Ian McMahon’s perspective March 2017

Far-reaching ramifications

No sooner had I switched off my PC, tidied my desk and headed off for my Christmas-New Year holiday break than the High Court handed down its decision in the long-running legal stoush between Flight Centre and the Australian Consumer and Competition Commission.

The decision likely gave Flight Centre boss Graham Turner indigestion as he tackled his Christmas pud, for the learned judges found in favour of the ACCC.

They accepted the regulator’s contention that Flight Centre competes with its airline partners. So it breached retail price maintenance laws when it threatened to stop selling airlines which did not give it access to their cheapest fares.

After six years of conflicting decisions as proceedings wended their leisurely and expensive way via the full bench of the Federal Court to the High Court, we now know this: it is illegal for agents to take action against airlines offering fares on their websites that undercut the fares they make available to agents.

Returning from holidays and an indigestion-free double serving of Christmas pud, I can see one great advantage of this ruling. Airlines and other principals may not now feel the need to be quite so gushing in their often mendacious and hypocritical claims of support for travel agents.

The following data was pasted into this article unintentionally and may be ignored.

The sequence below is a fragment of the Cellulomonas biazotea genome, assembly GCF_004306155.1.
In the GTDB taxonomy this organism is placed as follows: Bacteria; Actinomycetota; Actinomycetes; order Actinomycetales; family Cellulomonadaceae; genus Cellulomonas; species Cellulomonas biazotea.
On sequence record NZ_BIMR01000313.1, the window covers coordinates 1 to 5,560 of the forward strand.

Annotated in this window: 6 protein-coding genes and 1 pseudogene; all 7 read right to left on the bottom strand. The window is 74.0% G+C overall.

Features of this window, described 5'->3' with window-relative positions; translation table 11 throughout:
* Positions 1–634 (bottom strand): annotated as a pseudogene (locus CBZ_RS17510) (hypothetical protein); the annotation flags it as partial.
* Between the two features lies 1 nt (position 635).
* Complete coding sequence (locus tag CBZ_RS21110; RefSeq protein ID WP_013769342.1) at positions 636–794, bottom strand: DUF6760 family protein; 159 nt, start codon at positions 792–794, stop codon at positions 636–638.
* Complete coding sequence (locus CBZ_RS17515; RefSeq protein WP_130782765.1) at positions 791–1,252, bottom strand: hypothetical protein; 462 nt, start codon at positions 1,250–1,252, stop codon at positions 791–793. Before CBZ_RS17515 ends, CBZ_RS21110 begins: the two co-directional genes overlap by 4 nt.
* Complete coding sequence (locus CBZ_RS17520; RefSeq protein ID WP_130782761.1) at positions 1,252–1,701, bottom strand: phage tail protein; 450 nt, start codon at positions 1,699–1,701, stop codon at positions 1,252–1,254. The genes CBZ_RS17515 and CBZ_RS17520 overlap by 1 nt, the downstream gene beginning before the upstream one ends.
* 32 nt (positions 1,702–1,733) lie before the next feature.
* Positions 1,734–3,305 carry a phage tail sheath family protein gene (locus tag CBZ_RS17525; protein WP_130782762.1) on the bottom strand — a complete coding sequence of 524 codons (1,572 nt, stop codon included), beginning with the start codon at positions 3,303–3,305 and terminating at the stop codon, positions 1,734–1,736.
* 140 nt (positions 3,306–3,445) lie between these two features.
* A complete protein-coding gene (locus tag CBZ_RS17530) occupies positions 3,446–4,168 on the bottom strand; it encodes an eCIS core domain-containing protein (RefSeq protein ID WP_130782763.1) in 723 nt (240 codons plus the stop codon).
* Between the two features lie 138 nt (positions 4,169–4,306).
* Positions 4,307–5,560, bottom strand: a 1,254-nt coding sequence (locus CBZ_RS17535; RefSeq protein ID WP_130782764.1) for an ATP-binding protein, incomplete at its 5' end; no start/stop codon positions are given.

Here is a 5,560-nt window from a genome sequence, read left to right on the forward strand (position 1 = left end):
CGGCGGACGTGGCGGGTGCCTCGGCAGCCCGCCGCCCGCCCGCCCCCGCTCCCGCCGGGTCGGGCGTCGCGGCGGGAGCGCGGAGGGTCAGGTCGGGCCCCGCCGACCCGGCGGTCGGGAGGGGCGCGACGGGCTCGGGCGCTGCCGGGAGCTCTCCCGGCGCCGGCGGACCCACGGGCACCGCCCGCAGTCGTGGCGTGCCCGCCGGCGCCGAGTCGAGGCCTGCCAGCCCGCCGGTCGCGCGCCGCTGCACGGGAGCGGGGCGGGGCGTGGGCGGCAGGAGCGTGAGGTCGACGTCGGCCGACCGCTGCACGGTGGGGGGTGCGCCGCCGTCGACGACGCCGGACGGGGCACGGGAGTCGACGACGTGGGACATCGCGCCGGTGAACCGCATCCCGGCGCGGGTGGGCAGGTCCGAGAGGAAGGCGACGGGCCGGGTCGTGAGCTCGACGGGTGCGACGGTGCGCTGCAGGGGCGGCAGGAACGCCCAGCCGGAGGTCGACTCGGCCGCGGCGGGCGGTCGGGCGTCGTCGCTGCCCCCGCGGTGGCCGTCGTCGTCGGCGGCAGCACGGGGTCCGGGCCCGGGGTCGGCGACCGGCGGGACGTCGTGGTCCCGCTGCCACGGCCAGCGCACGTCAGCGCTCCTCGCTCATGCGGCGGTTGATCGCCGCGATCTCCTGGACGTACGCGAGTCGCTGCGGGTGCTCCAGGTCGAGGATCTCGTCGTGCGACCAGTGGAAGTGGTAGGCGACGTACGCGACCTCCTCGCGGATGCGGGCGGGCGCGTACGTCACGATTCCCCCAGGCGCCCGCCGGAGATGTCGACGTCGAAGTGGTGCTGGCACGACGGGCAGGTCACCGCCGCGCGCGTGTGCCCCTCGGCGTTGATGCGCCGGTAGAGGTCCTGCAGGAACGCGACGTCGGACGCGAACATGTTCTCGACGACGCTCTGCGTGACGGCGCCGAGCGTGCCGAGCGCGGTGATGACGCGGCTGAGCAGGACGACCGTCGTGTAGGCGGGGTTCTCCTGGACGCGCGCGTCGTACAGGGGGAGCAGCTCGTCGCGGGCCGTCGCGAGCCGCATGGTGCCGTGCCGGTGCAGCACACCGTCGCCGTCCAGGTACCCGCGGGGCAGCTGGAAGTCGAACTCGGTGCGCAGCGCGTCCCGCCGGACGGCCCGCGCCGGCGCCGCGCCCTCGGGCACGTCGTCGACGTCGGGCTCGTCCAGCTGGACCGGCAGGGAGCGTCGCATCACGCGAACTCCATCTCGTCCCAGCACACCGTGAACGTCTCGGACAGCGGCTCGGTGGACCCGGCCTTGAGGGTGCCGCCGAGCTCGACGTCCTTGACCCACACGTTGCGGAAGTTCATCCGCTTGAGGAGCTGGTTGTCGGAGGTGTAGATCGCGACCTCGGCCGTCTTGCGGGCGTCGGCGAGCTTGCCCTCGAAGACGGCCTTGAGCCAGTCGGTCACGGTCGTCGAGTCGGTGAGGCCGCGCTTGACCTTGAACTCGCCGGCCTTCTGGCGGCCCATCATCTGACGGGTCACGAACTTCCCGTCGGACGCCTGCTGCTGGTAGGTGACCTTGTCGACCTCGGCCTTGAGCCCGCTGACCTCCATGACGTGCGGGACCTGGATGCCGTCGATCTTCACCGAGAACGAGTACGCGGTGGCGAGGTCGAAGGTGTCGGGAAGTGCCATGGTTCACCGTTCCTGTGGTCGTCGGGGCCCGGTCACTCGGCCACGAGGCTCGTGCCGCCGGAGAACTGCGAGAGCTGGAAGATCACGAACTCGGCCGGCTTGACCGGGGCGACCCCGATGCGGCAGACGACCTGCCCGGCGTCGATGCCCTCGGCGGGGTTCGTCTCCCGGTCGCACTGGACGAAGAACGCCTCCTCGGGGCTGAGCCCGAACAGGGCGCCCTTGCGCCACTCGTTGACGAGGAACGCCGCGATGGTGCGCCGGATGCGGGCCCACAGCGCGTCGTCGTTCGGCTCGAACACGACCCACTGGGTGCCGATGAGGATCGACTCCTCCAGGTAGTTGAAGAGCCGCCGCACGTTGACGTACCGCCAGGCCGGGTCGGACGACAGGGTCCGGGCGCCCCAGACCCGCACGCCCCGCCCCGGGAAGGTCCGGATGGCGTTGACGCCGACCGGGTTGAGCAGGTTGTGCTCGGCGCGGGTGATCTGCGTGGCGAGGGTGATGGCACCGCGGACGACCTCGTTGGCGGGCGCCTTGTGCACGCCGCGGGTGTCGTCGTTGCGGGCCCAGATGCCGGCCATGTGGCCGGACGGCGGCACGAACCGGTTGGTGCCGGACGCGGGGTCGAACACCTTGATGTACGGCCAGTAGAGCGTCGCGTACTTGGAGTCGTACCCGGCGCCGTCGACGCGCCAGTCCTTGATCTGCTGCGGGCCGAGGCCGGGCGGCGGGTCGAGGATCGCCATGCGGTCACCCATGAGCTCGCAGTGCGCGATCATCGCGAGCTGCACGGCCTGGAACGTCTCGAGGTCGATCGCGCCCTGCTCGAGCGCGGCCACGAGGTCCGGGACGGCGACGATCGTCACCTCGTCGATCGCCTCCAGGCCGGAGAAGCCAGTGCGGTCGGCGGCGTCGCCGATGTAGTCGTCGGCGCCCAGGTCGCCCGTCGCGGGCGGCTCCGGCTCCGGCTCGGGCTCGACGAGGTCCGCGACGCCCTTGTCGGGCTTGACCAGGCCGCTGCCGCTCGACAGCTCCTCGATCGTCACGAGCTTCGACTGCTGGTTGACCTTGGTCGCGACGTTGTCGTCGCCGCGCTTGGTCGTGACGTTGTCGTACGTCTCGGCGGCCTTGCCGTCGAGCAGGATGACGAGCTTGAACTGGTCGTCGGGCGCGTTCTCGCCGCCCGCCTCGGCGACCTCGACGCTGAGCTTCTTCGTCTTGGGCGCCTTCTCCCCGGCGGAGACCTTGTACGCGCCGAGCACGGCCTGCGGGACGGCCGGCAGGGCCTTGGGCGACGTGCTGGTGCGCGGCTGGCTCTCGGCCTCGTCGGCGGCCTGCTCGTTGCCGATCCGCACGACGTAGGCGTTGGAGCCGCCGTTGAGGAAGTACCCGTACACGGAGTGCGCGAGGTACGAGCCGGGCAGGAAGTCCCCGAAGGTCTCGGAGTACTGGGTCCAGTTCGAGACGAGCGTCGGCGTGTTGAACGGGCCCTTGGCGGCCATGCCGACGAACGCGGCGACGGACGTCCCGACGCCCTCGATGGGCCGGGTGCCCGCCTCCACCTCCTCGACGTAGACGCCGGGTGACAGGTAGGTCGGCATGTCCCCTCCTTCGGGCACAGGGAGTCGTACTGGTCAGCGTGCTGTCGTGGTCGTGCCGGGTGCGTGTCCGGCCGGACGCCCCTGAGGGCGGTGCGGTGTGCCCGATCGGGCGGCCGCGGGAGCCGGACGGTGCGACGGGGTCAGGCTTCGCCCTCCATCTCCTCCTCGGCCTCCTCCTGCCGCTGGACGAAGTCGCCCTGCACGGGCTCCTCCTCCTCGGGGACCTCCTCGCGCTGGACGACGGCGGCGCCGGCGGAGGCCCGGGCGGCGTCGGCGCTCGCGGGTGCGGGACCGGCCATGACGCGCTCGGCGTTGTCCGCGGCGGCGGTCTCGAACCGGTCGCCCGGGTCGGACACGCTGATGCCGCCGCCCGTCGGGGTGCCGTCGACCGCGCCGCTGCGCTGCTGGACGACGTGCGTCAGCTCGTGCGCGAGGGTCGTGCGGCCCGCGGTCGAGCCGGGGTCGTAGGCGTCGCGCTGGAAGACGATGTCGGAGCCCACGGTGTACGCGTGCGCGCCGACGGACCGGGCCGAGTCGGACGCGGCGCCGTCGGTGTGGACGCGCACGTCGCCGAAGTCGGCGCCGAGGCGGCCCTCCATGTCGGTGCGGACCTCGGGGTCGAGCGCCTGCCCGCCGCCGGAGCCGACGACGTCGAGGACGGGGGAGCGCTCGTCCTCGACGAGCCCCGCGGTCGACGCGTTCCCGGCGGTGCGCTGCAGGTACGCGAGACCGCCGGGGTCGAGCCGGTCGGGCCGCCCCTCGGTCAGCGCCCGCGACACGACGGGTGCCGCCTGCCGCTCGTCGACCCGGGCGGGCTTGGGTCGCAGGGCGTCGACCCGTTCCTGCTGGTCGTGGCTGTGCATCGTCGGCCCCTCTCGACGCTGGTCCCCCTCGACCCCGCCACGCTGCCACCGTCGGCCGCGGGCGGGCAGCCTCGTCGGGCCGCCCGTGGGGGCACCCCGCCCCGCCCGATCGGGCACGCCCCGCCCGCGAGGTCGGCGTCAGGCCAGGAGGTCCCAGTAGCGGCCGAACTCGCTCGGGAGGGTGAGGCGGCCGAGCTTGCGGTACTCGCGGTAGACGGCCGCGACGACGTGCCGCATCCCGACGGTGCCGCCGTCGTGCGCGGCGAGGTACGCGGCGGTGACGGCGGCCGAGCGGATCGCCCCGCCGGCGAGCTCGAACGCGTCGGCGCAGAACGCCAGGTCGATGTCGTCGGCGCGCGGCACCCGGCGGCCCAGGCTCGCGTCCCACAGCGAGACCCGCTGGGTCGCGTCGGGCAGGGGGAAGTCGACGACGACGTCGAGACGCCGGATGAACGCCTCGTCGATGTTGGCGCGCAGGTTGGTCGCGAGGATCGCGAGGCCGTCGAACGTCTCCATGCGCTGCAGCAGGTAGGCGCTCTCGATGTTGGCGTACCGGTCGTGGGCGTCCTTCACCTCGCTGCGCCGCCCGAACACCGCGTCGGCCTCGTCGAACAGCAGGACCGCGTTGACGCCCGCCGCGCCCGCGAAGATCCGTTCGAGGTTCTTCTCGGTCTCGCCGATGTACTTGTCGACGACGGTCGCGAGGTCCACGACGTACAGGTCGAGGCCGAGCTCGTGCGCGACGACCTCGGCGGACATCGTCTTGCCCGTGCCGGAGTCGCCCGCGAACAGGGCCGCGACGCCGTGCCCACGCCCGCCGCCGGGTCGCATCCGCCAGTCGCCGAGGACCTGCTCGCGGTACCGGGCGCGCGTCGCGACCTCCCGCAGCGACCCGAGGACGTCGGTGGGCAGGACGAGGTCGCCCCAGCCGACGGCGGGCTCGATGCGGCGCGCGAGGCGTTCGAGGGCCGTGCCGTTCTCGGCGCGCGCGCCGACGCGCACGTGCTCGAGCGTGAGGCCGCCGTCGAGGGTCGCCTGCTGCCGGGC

I have longed for the day when an airline representative would address a travel agent conference thus: “Dear valued partners if we feel like using our website to undercut your fares we bloody well will.” Especially as they can now add: “And there’s nothing you can do to stop us!”

I don’t anticipate that happening any day soon (sigh). But I do think that the High Court verdict will indeed have, as I suggested last August, far-reaching implications for travel retailing in Australia and, potentially, around the world.

In August I quoted Clayton Utz partner Michael Corrigan saying the ACCC may be alone in the world in trying to apply cartel laws to parity pricing arrangements. He predicted “very significant” consequences for agency arrangements if the commission succeeded. Well, it has succeeded!

So there should be all sorts of fall-out for all sorts of implicit and explicit deals between suppliers and retailers. Vineyard “cellar door” pricing springs to mind.

More germane to the travel industry are arrangements between online travel agents and hoteliers. Is Graham Turner correct in his claim that the ACCC has given a green light to Expedia and Booking.com preventing hotels from undercutting the OTAs’ rates? If so, it is puzzling to say the least. A legal minefield may lie ahead.